August 9, 2006
HIV-positive people in sub-Saharan Africa are more likely to adhere to their antiretroviral treatment regimens than are HIV-positive people in North America, according to a study published in the Aug. 9 edition of the Journal of the American Medical Association, the Los Angeles Times reports. Edward Mills, executive director of the Centre for International Health and Human Rights Studies in Toronto, and colleagues examined 31 studies from North America involving 17,573 HIV-positive people receiving antiretroviral drugs and 27 studies from 12 countries in sub-Saharan Africa involving 12,116 HIV-positive people receiving antiretrovirals (Cline, Los Angeles Times, 8/9). To show trends among the general population, researchers selected study sources that represented mixed populations in Africa and North America. Studies examining specific groups -- such as men only, people without permanent shelter or illicit drug users -- were excluded (Mills et al., JAMA, 8/9). According to the study, 77% of people taking antiretrovirals in sub-Saharan Africa adhered to the regimen, compared with 55% of people receiving antiretroviral treatment in North America (Los Angeles Times, 8/9). In addition, the study finds that low-income individuals in North America had a low adherence rates and also faced a number of obstacles to treatment compliance -- including poor patient-physician relationships, untreated depression and illicit drug use (Howard Price, Washington Times, 8/9).
The study does not examine why antiretroviral therapy adherence among HIV-positive people in North America and sub-Saharan Africa differs, but according to Mills, there are a several hypotheses, the CP/Globe and Mail reports. "The [hypothesis] that seems to make the most sense to us is that people (in North America) have been taking the drugs for a long time, there are side effects related to them and sometimes they are not seeing the immediate benefits as much anymore," he said, adding, "Whereas in Africa, they're only able to access antiretroviral drugs when they get to a certain disease state (moving into AIDS), on average. A possible explanation is they're seeing the immediate benefit for themselves of taking the drugs." In addition, Louise Binder, chair of the Canadian Treatment Action Council, said many people also might not adhere to antiretroviral therapy because of "pill fatigue," or because of the numbers of pills they must take daily (Ubelacker, CP/Globe and Mail, 8/9) . The findings of the study indicate that "favorable levels of adherence, much of which was assessed via patient self-report, can be achieved in sub-Saharan African settings and that adherence remains a concern in North America," the authors write (JAMA, 8/9). "The myth of poor adherence in Africa, previously used as a rationale to delay or deny the expansion of treatment programs ... has firmly been debunked by this study," Ann-Louise Colgan of Africa Action, a Washington, D.C.- based organization focused on African issues, said (Los Angeles Times, 8/9). David Bangsberg, a study author and epidemiologist at the University of California-San Francisco, said he hopes that multinational antiretroviral programs will recognize that patients in sub-Saharan Africa "are doing extraordinarily well in taking their meds." He also said it is important "to focus on what we can do to sustain this level of adherence and also to make sure that issues around drug supply and drug distribution become the first point of concern" (Gale, Reuters Health, 8/8).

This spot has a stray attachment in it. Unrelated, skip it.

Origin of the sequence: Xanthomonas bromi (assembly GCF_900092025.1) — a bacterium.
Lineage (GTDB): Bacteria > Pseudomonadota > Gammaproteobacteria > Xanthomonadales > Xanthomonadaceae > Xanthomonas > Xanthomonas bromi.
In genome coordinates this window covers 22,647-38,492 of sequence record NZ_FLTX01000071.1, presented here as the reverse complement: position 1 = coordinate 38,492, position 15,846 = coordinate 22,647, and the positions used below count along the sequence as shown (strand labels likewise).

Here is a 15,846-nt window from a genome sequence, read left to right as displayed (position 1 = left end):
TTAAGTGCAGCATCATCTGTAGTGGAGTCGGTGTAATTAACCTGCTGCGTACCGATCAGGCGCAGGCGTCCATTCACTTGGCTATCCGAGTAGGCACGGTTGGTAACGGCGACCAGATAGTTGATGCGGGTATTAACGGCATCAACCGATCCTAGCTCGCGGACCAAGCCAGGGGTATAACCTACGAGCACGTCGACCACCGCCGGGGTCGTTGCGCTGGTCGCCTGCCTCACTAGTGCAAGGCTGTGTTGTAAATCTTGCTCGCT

PRI's "The World" -- a production of BBC World Service, PRI and WGBH Boston -- on Tuesday included an interview with Bangsberg (Mullins, "The World," PRI, 8/8). The complete segment is available online in Windows Media.
Reprinted with permission from kaisernetwork.org. You can view the entire Kaiser Daily HIV/AIDS Report, search the archives, or sign up for email delivery at www.kaisernetwork.org/dailyreports/hiv. The Kaiser Daily HIV/AIDS Report is published for kaisernetwork.org, a free service of the Kaiser Family Foundation, by The Advisory Board Company. © 2006 by The Advisory Board Company and Kaiser Family Foundation. All rights reserved.